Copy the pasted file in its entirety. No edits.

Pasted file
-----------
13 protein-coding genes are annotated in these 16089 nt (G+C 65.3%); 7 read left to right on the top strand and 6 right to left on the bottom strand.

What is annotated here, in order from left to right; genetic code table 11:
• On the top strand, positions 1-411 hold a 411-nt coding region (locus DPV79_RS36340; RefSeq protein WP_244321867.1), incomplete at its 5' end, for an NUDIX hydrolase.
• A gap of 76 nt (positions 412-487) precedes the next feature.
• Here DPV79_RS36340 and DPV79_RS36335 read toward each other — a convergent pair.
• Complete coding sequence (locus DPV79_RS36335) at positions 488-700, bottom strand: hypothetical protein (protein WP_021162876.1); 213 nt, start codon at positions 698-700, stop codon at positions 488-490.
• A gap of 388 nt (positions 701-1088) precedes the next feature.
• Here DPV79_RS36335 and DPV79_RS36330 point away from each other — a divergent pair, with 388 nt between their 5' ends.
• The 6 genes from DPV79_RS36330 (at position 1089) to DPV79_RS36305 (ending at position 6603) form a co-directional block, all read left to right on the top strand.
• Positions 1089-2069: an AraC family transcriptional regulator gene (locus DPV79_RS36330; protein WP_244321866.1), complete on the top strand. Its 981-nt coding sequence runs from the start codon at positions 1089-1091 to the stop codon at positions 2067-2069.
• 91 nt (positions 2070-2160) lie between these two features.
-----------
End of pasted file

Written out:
13 protein-coding genes are annotated in these 16089 nt (G+C 65.3%); 7 read left to right on the top strand and 6 right to left on the bottom strand.

What is annotated here, in order from left to right; genetic code table 11:
• On the top strand, positions 1-411 hold a 411-nt coding region (locus DPV79_RS36340; RefSeq protein WP_244321867.1), incomplete at its 5' end, for an NUDIX hydrolase.
• A gap of 76 nt (positions 412-487) precedes the next feature.
• Here DPV79_RS36340 and DPV79_RS36335 read toward each other — a convergent pair.
• Complete coding sequence (locus DPV79_RS36335) at positions 488-700, bottom strand: hypothetical protein (protein WP_021162876.1); 213 nt, start codon at positions 698-700, stop codon at positions 488-490.
• A gap of 388 nt (positions 701-1088) precedes the next feature.
• Here DPV79_RS36335 and DPV79_RS36330 point away from each other — a divergent pair, with 388 nt between their 5' ends.
• The 6 genes from DPV79_RS36330 (at position 1089) to DPV79_RS36305 (ending at position 6603) form a co-directional block, all read left to right on the top strand.
• Positions 1089-2069: an AraC family transcriptional regulator gene (locus DPV79_RS36330; protein WP_244321866.1), complete on the top strand. Its 981-nt coding sequence runs from the start codon at positions 1089-1091 to the stop codon at positions 2067-2069.
• 91 nt (positions 2070-2160) lie between these two features.